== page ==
Democratic candidate Bill Owens wins an unexpected, narrow victory in a special election for the US House seat representing New York State’s 23rd District, a win widely seen as a setback to the national tea party movement. Owens ran against Conservative Party candidate Douglas L. Hoffman in a race that saw the original Republican Party candidate, Dede Scozzafava, drop out under heavy pressure from local, state, and national tea party organizations to give way to Hoffman, their preferred candidate. Scozzafava was the unanimous choice of the 11 county chairs of the district’s Republican Party organization. The 23rd District is traditionally Republican. Conservative figures identified with the tea party, such as former Alaska Governor Sarah Palin and Governor Tim Pawlenty (R-MN), who has presidential aspirations, came out strongly in favor of Hoffman and against Scozzafava, as did talk show hosts Glenn Beck, Rush Limbaugh, and Fred Thompson, and the editorial pages of the Weekly Standard and the Wall Street Journal. Scozzafava is a moderate Republican who supports gay and abortion rights, and the federal economic stimulus package promoted by the Bush and Obama administrations. The Republican National Committee (RNC), which had backed Scozzafava, applauded her decision to withdraw and endorsed Hoffman. Former House Speaker Newt Gingrich (R-GA), who like the RNC had supported Scozzzafava but in the days before the election endorsed Hoffman, says he worries that having third-party candidates routinely enter races would split conservative votes and give Democrats control of federal and state governments. “This makes life more complicated from the standpoint of this,” he says.“If we get into a cycle where every time one side loses, they run a third-party candidate, we’ll make [Nancy] Pelosi [D-CA] speaker for life and guarantee [President] Obama’s re-election.… I think we are going to get into a very difficult environment around the country if suddenly conservative leaders decide they are going to anoint people without regard to local primaries and local choices.” After Hoffman’s loss, some tea party figures blame the Republican Party for the defeat, saying that if the party had gotten behind Hoffman from the outset, he would have defeated Owens. Fox News commentator Mike Huckabee, the former governor of Arkansas, agrees, saying: “I think Doug Hoffman likely would have won if he had been the Republican candidate from the get-go. It wasn’t a spike in the end zone for the Democrats. They got that seat not because Democrats were brilliant, but because Republicans were stupid.” Some conservatives attempt to frame the loss as a victory because they forced the more moderate Scozzafava out of the race. Brian Brown of the National Organization for Marriage (NOM) says, “Our number one goal was to make clear that the Republican Party cannot take someone as liberal as Dede Scozzafava and thrust her out on the voters and expect the voters just to accept it.” The seat became vacant after Representative John M. McHugh (R-NY) was appointed by President Obama to become secretary of the Army. After facing a barrage of heavy criticism from Limbaugh, Palin, and the like, Scozzafava abruptly withdrew from the race and threw her support to Owens. Some critics questioned Hoffman’s eligibility to run for the seat, noting that his home in Lake Placid, New York, is not in the district. The conservative Club for Growth spent $1 million promoting Hoffman’s candidacy, and other conservative organizations such as the anti-abortion Susan B. Anthony List and NOM also supported Hoffman. The groups funneled cash into Hoffman’s campaigns, printed up literature, and sent volunteers from other areas in the country to work for Hoffman. Dick Armey, the former House majority leader who now heads the conservative lobbying group FreedomWorks (see February 16-17, 2009, February 19, 2009 and After, February 27, 2009, March 2, 2009, March 13, 2009 and After, April 14, 2009, and April 15, 2009), says the race proves Republicans need to stop fielding moderate candidates. “My own view right now is the myth that you have to be a moderate—a Democrat lite—to win in the Northeast probably has less standing now than in any time since I’ve been in politics,” Armey says. “The small-government candidate in the Republican Party—or running as an independent—is going to be the one to draw the energy of these voters.” Marilyn Musgrave, a former representative from Colorado who works for the Anthony List, says after the election that the conservative backing of Hoffman proves to Washington lawmakers that they should not take conservative votes for granted. “Don’t just assume we’re yours,” she says. (Feldmann 10/29/2009; Nagourney and Peters 10/31/2009; Peters 11/3/2009)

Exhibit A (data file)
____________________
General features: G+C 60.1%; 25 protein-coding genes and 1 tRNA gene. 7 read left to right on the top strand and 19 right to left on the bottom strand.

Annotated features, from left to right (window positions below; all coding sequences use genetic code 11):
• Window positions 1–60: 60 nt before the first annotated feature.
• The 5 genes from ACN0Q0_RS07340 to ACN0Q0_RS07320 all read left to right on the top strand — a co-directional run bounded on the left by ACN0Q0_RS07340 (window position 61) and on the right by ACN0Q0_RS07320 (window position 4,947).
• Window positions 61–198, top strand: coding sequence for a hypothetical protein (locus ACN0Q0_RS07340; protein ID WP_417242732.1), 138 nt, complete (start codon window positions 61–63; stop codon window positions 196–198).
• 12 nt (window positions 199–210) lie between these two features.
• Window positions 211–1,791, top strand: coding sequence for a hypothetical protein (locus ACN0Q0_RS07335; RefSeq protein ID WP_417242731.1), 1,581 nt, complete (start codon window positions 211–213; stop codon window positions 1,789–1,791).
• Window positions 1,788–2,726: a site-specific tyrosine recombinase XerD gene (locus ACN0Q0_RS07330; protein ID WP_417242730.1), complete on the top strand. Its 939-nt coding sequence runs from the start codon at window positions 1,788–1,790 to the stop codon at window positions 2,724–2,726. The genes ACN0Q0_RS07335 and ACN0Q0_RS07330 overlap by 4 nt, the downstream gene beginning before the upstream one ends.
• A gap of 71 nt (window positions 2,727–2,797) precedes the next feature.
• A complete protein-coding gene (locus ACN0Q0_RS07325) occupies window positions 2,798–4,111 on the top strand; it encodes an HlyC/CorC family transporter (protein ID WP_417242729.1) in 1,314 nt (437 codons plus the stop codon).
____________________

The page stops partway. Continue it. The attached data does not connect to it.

Fox News host Glenn Beck attacks the 17th Amendment to the US Constitution. The 17th Amendment provides for the direct election of US senators, rather than their selection by state legislators, in part to eliminate cronyism and corruption in their ascension to the US Capitol. It was signed into law by President Woodrow Wilson in 1913. Recently, far-right Republicans and tea party activists have begun calling for its repeal, joined by some members of Congress. (Media Matters 9/7/2010; Legal Information Institute 2011) On his Fox News show, Glenn Beck derides the 17th Amendment, saying: “Like all bad things it started in 1913, Woodrow Wilson yet again. He supported this. Immediately now, when I see Woodrow Wilson, I immediately know—bad thing! You can be quite certain that something is not going to have a good outcome if Woodrow Wilson was involved.” Beck says that “Thomas Jefferson warned about” direct representation, and adds that without the 17th Amendment, “[President] Obama’s health care bill would have never seen the light of day. A lot of things that they do in Washington would never have seen the light of day. Why? Because it wouldn’t in the interest of your state.… [I]t’s taken them over 200 years to remove all those roadblocks, but they’re almost done. Maybe it’s time to put a few of them back.” (Media Matters 9/7/2010) In 2009, former Republican Governor Mike Huckabee called the 17th Amendment “one of the dumbest things we ever did in this country” (see October 16, 2009). And in April, Beck’s Fox News colleague Andrew Napolitano called for the amendment’s repeal (see April 8, 2010).